|Jack the Ripper: A Suspect Guide|
|This text is from the E-book Jack the Ripper: A Suspect Guide by Christopher J. Morley (2005). Click here to return to the table of contents. The text is unedited, and any errors or omissions rest with the author. Our thanks go out to Christopher J. Morley for his permission to publish his E-book.|
Sir Arthur Conan Doyle
Conan Doyle has over the years been sporadically mentioned as a possible Ripper suspect, due to him having studied medicine. Doyle was born in Edinburgh on 22 May 1859, one of ten children, his mother Mary, ran a boarding house, and his father Charles, was a civil servant, who in 1879 entered a nursing home suffering from alcoholism, and who died there in 1893. Doyle studied at Edinburgh University and received his M.D in 1885. The year before, he worked as a surgeon on a Greenland whaling ship on a tour of the Artic, where it is claimed he took a sadistic pleasure in the killings. He began writing to make some money while he waited for his medical practice in Southsea to grow. In 1885 he married Louise Hawkins, the couple were married fifteen years before Louise died from tuberculosis in 1900. They had two children, a boy, Kingsley, who was wounded at the battle of the Somme and died in 1917 from pneumonia, and a girl. In 1887 Doyle wrote A Study In Scarlet, and created Sherlock Holmes. By 1891 six Holmes novels had been published in Strand magazine. In 1893 tired of writing short stories and wanting to be remembered more for his historical novels, he decided, in the story The Final Problem, to kill off Sherlock Holmes. The outcry from his fans however was so great that he was reluctantly forced to resurrect his creation.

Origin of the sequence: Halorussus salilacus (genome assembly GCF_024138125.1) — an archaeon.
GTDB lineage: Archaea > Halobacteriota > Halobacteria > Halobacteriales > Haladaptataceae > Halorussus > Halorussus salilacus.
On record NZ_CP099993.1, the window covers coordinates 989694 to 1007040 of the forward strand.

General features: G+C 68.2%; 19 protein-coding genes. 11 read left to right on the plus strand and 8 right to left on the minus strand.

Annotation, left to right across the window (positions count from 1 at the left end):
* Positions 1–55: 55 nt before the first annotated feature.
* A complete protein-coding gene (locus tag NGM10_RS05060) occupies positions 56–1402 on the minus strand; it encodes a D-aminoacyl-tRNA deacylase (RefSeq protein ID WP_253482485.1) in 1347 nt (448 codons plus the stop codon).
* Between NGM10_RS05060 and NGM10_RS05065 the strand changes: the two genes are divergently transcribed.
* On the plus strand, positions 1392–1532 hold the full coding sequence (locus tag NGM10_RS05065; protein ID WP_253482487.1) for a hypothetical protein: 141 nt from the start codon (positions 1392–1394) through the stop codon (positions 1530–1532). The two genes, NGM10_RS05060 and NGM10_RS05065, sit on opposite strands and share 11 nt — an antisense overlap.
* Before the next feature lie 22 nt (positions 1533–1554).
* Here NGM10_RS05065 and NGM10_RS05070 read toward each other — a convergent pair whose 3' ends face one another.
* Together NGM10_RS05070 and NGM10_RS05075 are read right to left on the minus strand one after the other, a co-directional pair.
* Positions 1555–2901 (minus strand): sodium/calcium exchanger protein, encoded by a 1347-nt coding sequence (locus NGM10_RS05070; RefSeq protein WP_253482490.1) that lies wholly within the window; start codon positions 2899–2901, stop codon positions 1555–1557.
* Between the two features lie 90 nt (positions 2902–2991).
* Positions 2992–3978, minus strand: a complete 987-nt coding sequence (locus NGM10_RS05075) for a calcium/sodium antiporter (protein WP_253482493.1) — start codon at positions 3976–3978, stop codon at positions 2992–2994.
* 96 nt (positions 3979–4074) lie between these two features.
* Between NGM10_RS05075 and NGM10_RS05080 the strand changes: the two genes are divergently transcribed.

He originally based the character Sherlock Holmes on Edgar Allan Poe's Detective C. Auguste Dupin, and Holmes physical appearance on a real life professor Dr Joseph Bell, a criminal psychologist and surgeon he had worked with in university. Some fans actually came to believe that Holmes was real and not fictional, and sent letters and parcels to him at Doyle's address.
He ran, unsuccessfully, for parliament in 1900 and again in 1906. He served as a doctor in the Boer War and was knighted in 1902. He married for a second time in 1907, Jean Leckie, and they had three children. A physically powerful man, he was 29 years of age at the time of the Whitechapel murders, stood 6" feet 2" tall and weighed 16 stone. A keen sportsman, good cricketer and founding member of Portsmouth football club, he was also a freemason, joining the Phoenix Lodge in July 1887. He died on 7 July 1930 at the age of 71 at his home in Windlesham, Sussex, from heart disease. In 1888 when asked his opinions on the Whitechapel murders he suggested that the killer may have disguised himself as a midwife or abortionist, thus avoiding suspicion, escaping while being heavily bloodstained.
Best known for his Sherlock Holmes mysteries, he also wrote historical romances and several books on spiritualism including The New Revelation (1918) and The History of Spiritualism (1926). The Sherlock Holmes expression, 'Elementary my dear Watson' though synonymous with the character, never actually appeared in any of Doyle's stories, and was in fact the creation of Hollywood script writers.
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